I just want to find some fastest set bits count function in the php.

For example, 0010101 => 3, 00011110 => 4

I saw there is good Algorithm that can be implemented in c++. How to count the number of set bits in a 32-bit integer?

Is there any php built-in function or fastest user-defined function?

  • What function di you try .? – MatRt May 31 '13 at 2:40
  • I think the '00110101' is not a string but the binary representation of the integer. – MatRt May 31 '13 at 2:45
  • Just convert it to a string with decbin(). It's almost certainly going to be faster than running a loop. – cleong May 31 '13 at 2:57
  • @cleong Not sure because string search do loop – MatRt May 31 '13 at 2:59
  • @MatRt build-in loop. Benchmark needed. I would be more concerned about double function call. function countSetBits($int){ return substr_count(decbin($int), '1'); } – BlitZ May 31 '13 at 3:00
up vote 7 down vote accepted

You can try to apply a mask with a binary AND, and use shift to test bit one by one, using a loop that will iterate 32 times.

function getBitCount($value) {

    $count = 0;
    while($value)
    {
        $count += ($value & 1);
        $value = $value >> 1;
    }

    return $count;
}

You can also easily put your function into PHP style

function NumberOfSetBits($v)
{
    $c = $v - (($v >> 1) & 0x55555555);
    $c = (($c >> 2) & 0x33333333) + ($c & 0x33333333);
    $c = (($c >> 4) + $c) & 0x0F0F0F0F;
    $c = (($c >> 8) + $c) & 0x00FF00FF;
    $c = (($c >> 16) + $c) & 0x0000FFFF;
    return $c;
}
  • Indeed, little mistake, it is a BINARY AND – MatRt May 31 '13 at 2:54
  • NumberOfSetBits() function is faster ten times that getBitCount(), but if $i = 1025, then it returns 258, can you fix this problem? My Input limit is 2000. – Danil Chernokalov May 31 '13 at 3:12
  • Indeed, it seems to be an error in this algo, check my update. – MatRt May 31 '13 at 3:20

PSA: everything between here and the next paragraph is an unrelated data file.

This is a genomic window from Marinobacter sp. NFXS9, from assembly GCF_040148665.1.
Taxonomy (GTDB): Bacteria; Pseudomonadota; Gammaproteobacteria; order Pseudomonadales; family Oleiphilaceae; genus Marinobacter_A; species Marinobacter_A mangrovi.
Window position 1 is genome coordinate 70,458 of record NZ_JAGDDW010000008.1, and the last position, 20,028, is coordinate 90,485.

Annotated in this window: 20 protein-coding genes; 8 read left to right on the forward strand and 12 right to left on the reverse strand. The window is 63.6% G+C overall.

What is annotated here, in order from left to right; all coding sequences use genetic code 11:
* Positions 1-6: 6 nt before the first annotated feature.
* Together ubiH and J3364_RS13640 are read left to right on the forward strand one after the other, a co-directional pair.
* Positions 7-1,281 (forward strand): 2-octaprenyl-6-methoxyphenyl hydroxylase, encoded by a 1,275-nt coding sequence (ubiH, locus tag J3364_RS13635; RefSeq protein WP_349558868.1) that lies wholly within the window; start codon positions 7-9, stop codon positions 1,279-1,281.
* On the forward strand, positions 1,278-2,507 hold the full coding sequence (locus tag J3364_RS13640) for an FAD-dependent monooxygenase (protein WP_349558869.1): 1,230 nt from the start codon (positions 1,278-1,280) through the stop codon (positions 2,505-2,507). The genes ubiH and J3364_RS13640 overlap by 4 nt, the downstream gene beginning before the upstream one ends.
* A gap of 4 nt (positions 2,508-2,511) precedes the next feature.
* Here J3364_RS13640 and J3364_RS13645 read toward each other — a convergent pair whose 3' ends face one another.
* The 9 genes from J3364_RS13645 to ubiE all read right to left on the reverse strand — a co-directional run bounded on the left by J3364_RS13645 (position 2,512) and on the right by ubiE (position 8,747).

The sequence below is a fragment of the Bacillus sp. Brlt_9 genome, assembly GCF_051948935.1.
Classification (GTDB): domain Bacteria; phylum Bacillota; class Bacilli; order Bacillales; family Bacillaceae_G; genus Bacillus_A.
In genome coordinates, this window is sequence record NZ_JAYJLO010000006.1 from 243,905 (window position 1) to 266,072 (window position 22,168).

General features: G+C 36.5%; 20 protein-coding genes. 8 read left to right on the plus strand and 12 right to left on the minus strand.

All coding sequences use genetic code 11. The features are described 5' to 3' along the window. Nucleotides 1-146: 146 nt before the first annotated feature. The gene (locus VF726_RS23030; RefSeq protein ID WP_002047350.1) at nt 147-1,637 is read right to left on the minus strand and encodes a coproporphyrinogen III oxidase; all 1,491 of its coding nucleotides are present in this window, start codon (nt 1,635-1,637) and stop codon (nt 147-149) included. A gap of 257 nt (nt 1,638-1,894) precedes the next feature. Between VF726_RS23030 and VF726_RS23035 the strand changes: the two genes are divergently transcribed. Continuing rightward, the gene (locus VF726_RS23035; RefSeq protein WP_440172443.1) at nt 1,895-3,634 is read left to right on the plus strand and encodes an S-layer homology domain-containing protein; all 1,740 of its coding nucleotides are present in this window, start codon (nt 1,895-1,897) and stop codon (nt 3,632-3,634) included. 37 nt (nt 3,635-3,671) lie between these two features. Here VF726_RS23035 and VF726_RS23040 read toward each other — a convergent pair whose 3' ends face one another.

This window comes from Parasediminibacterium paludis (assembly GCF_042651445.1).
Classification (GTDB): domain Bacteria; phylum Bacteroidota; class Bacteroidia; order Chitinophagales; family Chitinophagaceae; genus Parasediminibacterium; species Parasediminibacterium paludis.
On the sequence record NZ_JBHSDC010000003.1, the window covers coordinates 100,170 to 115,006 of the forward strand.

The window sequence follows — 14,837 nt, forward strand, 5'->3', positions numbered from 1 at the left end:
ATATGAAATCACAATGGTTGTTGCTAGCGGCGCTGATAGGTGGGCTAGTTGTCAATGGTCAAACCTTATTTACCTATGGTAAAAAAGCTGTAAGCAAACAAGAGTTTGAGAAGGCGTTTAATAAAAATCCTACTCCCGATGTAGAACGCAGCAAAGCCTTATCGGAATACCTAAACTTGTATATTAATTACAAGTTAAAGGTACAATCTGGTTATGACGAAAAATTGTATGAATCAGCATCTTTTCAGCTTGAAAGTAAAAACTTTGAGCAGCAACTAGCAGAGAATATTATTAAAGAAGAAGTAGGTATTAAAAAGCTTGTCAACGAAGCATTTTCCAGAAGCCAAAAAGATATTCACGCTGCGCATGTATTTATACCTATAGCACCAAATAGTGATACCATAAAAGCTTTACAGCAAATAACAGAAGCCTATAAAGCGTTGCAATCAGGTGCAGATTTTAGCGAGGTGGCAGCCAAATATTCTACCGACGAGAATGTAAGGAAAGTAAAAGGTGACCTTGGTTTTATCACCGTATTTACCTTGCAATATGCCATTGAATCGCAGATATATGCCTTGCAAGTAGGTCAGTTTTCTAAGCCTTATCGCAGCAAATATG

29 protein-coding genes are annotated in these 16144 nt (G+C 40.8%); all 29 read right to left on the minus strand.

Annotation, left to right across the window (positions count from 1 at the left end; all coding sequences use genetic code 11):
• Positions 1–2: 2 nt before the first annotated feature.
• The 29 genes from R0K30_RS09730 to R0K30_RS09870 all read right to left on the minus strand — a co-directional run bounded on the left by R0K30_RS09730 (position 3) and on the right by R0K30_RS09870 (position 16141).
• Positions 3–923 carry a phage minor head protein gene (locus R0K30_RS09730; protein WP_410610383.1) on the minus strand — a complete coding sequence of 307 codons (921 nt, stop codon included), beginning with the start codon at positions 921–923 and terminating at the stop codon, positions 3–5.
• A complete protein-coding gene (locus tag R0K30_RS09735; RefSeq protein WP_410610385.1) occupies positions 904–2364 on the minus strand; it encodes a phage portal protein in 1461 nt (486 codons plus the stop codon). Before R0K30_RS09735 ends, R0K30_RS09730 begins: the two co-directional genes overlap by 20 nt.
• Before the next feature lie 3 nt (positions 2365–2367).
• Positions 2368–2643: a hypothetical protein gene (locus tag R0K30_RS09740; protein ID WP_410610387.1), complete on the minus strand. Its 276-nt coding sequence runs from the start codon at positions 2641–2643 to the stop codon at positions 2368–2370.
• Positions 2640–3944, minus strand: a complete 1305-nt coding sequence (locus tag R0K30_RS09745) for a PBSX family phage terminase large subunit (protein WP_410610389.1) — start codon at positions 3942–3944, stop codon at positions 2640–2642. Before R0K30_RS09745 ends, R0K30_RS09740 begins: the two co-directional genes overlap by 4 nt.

• It works and fastest. Thanks – Danil Chernokalov May 31 '13 at 3:29
  • Be careful with the first approach. Any number higher than 0x7FFFFFFF (negative values) might cause an infinite loop (at least on 32-bit PHP). – user966939 May 6 '15 at 21:45

My benchmarking code

start_benchmark();
for ($i = 0; $i < 1000000; $i++) {
    getBitCount($i);
}
end_benchmark();

start_benchmark();
for ($i = 0; $i < 1000000; $i++) {
    NumberOfSetBits($i);
}
end_benchmark();
start_benchmark();
for ($i = 0; $i < 1000000; $i++) {
    substr_count(decbin($i), '1');
}
end_benchmark();

Benchmarking result:

benchmark (NumberOfSetBits()) : 1.429042 milleseconds

benchmark (substr_count()) : 1.672635 milleseconds

benchmark (getBitCount()): 10.464981 milleseconds

I think NumberOfSetBits() and substr_count() are best. Thanks.

  • PHP has always been 'weirdly' fast with strings, if you limit your benchmark to smaller numbers you will see that substr_count(decbin($i), '1'); will become faster then NumberOfSetBits(). – Daniel P May 31 '13 at 7:18

I could figure out a few ways to but not sure which one would be the fastest :

  • use substr_count()
  • replace all none '1' characters by '' and then use strlen()
  • use preg_match_all()

PS : if you start with a integer these examples would involve using decbin() first.

There are a number of other ways; but for a decimal 32 bit integer, NumberOfSetBits is definitely the fastest.

I recently stumbled over Brian Kernighan´s algorithm, which has O(log(n)) instead of most of the others having O(n). I don´t know why it´s not appearing that fast here; but it still has a measurable advantage over all other non-specialized functions.

Of course, nothing can beat NumberOfSetBits with O(1).

my benchmarks:

function getBitCount($value) { $count = 0; while($value) { $count += ($value & 1); $value = $value >> 1; } return $count; }